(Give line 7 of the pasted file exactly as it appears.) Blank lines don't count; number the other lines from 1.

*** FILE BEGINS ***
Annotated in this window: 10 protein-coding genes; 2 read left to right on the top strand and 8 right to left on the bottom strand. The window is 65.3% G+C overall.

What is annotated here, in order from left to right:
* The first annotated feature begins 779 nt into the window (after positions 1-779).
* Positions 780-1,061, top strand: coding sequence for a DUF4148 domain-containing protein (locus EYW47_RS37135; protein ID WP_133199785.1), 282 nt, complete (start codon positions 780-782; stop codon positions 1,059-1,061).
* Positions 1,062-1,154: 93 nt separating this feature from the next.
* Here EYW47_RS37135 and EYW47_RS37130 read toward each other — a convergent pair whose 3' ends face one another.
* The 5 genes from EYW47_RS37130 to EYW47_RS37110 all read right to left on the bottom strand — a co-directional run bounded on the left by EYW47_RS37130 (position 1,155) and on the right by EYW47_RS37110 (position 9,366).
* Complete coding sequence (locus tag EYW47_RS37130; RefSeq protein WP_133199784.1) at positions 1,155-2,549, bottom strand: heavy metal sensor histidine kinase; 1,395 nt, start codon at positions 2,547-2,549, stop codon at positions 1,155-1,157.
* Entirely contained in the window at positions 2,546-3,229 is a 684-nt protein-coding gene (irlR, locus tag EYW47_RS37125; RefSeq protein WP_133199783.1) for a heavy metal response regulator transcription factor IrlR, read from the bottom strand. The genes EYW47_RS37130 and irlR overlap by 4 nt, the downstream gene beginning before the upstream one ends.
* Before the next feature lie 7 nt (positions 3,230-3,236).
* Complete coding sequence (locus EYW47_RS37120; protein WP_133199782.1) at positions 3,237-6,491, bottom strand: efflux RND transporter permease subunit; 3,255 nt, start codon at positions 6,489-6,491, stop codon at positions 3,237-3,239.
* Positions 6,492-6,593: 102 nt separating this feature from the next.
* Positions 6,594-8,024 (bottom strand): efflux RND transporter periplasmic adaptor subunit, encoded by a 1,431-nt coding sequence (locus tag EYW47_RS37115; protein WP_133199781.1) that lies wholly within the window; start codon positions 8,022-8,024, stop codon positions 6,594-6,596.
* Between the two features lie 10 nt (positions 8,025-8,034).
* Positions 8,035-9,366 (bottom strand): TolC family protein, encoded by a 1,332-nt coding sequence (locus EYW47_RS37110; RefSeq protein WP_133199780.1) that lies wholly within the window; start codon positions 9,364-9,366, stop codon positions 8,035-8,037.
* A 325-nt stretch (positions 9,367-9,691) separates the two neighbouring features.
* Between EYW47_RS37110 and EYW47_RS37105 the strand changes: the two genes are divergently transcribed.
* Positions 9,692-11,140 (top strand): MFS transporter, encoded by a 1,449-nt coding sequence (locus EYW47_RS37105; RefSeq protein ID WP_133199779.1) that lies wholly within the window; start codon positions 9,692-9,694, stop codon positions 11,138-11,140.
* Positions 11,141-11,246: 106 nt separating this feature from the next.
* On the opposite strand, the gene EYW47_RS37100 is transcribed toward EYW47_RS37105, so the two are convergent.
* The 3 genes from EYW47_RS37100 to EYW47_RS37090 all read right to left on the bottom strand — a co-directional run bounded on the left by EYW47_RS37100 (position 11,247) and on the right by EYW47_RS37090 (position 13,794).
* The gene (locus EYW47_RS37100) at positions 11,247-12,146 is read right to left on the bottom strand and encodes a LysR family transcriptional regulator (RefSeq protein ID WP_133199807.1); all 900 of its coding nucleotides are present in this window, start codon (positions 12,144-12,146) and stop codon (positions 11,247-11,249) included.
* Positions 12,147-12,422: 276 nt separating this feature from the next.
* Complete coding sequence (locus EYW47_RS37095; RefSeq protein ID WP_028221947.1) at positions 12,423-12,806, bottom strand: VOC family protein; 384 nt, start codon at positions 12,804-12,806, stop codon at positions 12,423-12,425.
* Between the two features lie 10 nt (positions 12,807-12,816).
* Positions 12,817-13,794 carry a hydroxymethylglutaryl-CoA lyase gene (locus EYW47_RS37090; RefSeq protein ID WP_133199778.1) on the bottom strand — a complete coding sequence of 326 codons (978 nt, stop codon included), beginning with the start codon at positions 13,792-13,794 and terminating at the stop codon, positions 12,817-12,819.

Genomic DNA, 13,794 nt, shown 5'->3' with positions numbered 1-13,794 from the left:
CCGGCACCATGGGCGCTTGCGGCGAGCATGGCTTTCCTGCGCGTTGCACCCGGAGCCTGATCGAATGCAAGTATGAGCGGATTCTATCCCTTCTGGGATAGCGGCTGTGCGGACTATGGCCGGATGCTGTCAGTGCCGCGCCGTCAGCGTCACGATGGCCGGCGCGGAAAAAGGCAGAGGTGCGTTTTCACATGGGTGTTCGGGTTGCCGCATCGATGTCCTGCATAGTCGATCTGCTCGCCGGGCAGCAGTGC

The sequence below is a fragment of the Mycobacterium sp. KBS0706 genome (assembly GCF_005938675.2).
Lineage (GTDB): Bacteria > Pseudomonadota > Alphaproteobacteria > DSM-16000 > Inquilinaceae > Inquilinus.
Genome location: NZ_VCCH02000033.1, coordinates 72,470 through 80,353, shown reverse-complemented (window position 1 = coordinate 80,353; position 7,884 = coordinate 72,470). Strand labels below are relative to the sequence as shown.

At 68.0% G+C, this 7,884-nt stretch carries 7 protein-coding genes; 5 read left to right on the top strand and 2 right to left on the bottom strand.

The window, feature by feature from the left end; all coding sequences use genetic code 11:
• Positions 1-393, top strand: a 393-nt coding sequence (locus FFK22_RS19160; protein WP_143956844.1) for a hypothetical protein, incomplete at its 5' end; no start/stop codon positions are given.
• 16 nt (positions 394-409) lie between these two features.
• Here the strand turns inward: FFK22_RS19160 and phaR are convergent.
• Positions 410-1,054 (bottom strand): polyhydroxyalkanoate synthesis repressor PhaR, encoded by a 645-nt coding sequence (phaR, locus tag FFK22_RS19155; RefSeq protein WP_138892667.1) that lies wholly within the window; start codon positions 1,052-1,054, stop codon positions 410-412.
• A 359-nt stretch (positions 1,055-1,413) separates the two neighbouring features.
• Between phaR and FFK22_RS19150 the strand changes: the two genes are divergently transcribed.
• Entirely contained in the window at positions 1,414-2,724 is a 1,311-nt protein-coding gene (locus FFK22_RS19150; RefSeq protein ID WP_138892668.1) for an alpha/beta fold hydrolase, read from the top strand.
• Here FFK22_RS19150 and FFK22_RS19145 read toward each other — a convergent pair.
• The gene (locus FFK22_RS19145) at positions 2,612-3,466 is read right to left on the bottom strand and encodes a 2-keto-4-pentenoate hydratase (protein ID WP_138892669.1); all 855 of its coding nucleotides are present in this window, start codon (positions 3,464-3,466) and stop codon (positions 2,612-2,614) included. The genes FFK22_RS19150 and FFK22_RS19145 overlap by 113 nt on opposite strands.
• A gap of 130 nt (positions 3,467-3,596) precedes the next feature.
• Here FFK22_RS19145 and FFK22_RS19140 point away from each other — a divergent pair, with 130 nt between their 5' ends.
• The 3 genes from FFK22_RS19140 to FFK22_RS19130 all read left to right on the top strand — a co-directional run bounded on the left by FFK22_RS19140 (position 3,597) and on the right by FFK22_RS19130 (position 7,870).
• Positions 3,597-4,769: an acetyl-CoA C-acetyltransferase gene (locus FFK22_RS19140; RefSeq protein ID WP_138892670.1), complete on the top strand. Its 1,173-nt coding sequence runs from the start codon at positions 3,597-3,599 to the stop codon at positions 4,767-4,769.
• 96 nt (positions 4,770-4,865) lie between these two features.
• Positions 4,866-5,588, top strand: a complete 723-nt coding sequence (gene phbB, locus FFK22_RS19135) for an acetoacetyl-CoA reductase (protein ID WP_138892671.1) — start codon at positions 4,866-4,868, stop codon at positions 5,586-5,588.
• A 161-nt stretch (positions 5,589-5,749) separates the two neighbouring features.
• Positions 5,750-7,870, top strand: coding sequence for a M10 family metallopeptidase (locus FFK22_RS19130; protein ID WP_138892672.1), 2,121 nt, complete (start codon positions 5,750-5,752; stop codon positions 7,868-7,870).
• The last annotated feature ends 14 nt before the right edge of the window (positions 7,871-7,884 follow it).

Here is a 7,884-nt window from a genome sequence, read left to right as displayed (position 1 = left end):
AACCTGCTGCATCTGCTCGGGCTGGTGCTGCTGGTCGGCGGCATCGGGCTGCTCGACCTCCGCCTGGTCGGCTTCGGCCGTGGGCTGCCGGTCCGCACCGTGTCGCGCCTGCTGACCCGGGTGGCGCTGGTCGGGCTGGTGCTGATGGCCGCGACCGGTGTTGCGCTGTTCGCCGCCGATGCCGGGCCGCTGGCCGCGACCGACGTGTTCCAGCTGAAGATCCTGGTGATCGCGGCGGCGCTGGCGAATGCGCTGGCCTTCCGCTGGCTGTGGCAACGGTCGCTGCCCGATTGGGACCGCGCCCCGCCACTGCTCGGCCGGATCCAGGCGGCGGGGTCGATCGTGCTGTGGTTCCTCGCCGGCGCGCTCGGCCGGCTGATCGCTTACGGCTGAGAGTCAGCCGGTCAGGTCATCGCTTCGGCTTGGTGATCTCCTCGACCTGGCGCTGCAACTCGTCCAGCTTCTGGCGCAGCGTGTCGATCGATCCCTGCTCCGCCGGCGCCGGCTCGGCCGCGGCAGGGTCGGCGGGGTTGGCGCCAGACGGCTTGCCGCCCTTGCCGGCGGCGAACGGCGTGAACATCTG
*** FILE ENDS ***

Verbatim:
* The 5 genes from EYW47_RS37130 to EYW47_RS37110 all read right to left on the bottom strand — a co-directional run bounded on the left by EYW47_RS37130 (position 1,155) and on the right by EYW47_RS37110 (position 9,366).